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How to Take the Stress Out of Budgeting as a Couple

When you share your life with someone, you commit to
tackling all of the challenges that come your way as a team. This means agreeing to work in unison on
everything – including your budget. Whether you’ve recently gotten married, or
just moved in with someone, it’s difficult to move from the mindset of just
looking after yourself, to sharing your
finances.

However, learning how to budget as a couple isn’t just a
good thing for your financial health. If you can figure out how to budget effectively together, then you can also
improve your chances of a long and happy relationship too!

To help you get started, here’s how you can take the stress out of budgeting as a couple.

1.    
Determine Your Mutual Needs Together

The first step is figuring out what you both need to
dedicate money to each week or month. This means looking at the essential expenses
like car payments, groceries, utility payments, and mortgage expenses.
Crucially, even if only one of you
drives, if you sometimes get places in that person’s car, you should be playing
a part in maintaining it.

When you’re first dealing with your finances as a couple,
you might need to adjust some of your expectations so you can ensure you’re on
the same page. For instance, just because you want to save more doesn’t mean
your spouse or partner will want to. You’ll need to find a way to meet in the
middle. The initial aim is to prioritize
your needs
, then come back to your “wants” later.

2.    
Create Goals You Can Both Get Behind

When you know how much you have to spend each month, the next
step is to figure out some long-term goals. These are the targets that will
drive your saving decisions. Creating the right plan can help you to figure out
when you can next buy a house, or when you can start a family if that’s what you want. It will also help you to plan for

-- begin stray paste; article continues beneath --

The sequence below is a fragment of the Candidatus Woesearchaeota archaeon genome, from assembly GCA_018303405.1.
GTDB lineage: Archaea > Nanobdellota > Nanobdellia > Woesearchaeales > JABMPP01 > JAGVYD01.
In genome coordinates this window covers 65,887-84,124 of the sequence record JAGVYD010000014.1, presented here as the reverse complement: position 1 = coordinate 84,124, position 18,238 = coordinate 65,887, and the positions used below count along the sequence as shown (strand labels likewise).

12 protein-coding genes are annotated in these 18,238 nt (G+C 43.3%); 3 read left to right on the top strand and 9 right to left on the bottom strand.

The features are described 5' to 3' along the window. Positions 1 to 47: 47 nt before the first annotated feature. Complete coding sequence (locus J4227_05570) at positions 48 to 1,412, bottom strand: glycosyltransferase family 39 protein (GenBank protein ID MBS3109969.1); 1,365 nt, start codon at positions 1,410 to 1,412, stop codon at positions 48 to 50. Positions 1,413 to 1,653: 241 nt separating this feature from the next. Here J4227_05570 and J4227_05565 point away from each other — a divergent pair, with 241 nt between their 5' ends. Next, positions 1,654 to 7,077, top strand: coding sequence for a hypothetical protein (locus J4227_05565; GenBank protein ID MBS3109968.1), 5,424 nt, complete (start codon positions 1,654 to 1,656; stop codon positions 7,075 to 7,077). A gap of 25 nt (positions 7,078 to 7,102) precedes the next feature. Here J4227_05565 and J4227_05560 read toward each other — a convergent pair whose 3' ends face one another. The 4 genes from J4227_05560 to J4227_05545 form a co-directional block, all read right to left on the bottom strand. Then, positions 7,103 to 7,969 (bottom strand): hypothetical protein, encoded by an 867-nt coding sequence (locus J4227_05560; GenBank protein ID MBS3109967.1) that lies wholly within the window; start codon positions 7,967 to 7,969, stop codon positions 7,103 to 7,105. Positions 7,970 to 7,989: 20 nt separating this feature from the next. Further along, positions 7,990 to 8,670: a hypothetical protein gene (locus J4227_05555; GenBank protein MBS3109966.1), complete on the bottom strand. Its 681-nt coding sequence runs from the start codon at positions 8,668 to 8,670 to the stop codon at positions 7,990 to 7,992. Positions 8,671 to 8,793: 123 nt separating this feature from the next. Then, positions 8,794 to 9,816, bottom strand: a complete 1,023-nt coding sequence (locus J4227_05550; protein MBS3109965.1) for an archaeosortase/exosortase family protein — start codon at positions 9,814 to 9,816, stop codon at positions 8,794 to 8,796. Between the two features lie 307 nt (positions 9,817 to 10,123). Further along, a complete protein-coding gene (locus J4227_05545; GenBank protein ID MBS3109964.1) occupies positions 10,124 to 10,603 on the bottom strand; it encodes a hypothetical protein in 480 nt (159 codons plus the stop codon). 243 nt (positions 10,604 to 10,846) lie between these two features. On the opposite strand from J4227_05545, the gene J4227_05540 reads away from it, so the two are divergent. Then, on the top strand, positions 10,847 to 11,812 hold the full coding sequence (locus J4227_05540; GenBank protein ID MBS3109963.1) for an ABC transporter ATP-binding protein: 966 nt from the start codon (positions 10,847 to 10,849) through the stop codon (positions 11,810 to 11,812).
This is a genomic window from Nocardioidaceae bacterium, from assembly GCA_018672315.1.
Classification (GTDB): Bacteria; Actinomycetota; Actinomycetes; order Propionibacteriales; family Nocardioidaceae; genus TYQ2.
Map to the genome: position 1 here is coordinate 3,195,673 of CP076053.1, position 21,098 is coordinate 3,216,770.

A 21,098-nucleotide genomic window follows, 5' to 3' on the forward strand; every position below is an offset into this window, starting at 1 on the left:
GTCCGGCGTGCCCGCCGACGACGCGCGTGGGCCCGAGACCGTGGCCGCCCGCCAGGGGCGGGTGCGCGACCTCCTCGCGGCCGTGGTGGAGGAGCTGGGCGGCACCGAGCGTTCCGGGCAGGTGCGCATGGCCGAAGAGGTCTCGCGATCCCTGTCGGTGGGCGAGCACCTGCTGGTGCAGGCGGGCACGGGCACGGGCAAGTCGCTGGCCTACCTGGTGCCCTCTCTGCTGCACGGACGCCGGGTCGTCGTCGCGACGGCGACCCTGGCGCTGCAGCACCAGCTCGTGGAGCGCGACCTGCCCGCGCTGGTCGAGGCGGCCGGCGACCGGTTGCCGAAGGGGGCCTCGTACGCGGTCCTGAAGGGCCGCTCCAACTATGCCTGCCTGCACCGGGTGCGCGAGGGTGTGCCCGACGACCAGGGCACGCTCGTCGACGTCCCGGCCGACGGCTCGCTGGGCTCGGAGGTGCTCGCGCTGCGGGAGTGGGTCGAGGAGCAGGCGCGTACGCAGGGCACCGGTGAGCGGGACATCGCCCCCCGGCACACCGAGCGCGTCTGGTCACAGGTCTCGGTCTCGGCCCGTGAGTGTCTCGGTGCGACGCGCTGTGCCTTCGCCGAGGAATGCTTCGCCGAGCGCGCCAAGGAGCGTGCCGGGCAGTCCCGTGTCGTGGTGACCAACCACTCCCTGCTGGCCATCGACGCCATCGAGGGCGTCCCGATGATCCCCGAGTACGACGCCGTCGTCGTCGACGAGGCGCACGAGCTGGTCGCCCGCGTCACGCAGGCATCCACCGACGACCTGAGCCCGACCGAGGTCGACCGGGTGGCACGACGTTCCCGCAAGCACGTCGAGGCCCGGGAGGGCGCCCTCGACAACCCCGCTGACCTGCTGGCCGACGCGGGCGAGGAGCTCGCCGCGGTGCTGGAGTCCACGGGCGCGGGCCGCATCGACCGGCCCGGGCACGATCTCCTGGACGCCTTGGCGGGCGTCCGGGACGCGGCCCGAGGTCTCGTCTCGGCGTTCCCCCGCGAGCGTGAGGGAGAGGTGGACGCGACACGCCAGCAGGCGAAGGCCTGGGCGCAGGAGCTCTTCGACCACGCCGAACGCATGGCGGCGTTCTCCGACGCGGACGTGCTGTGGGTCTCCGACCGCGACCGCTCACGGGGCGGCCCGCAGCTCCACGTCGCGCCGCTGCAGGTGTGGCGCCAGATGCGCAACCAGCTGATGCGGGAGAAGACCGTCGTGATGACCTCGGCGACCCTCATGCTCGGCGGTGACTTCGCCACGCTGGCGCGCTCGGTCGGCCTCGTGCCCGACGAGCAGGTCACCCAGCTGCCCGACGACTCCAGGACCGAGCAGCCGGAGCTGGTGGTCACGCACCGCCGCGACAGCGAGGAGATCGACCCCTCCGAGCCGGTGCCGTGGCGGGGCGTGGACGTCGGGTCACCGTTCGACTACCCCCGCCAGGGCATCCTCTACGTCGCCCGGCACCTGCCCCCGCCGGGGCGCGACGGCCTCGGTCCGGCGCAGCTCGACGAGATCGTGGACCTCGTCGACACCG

retirement or discuss your dream vacation.

It’s up to you what kind of goals you want to set for your
family. The key to success is ensuring that you’re both passionate about your
long-term target. Some good beginners goals include:

  • Paying off your debts as quickly as possible
  • Buying a new home or putting a deposit on a
    property
  • Building an emergency savings stash

3.    
Think About your Individual Needs

When you’re living as a couple, the needs that apply to both
of you need to come before individual expectations. However, once you’ve set a
goal for the two of you, you can begin to talk about individual wants. For instance, your partner might want to maintain
their gym relationship, while you’d like to spend more on clothing and
haircuts.

Ultimately, you’ll need to be willing to
compromise
here. Both of you won’t be able to afford everything that
you want each month in most cases. However, you should be able to find the cash
for something important to each of you. Don’t give your spouse a hard time when
they share what’s important to them. As long as your partner sticks to the
amount that they’re allocated for their
“wants,” there’s no need to
argue about how their cash is spent.

4.    
Track Your Spending Via Budget Meetings

Budgets are rarely something a couple can set up and then simply forget about.
You’ll both need to play a part in tracking the way that you spend cash. This could mean downloading a financial app
that watches your cash for you.
Alternatively, it could just mean coming together for weekly discussions about
how you’re getting along when it comes to achieving your financial goals.

Remember, there’s a chance that you or your spouse may make
a spending mistake on the road to success from time to time. Although you need
to show your disappointment during these moments, don’t go over the top. We all
make mistakes when changing our habits. Look for a way to recover from the
issue as quickly as possible and get back on track.

5.    
Always Make Decisions as a Team

Finally, when you’re living together as a couple, make sure
that every decision you make about your finances, is considered as a team. If
someone needs to take out a
loan
, compare your interest rate options together. If your partner
needs extra cash to pay for something important, discuss the impact that him
or her taking that money is going to make.

Simply discussing your
financial habits can go a long way towards improving them.

How to Take the Stress Out of Budgeting as a Couple is a post from: When Life Gives You Lemons. Did you like the post? Follow me on Twitter, like me on Facebook, or hop on over to my blog and leave me your feedback.

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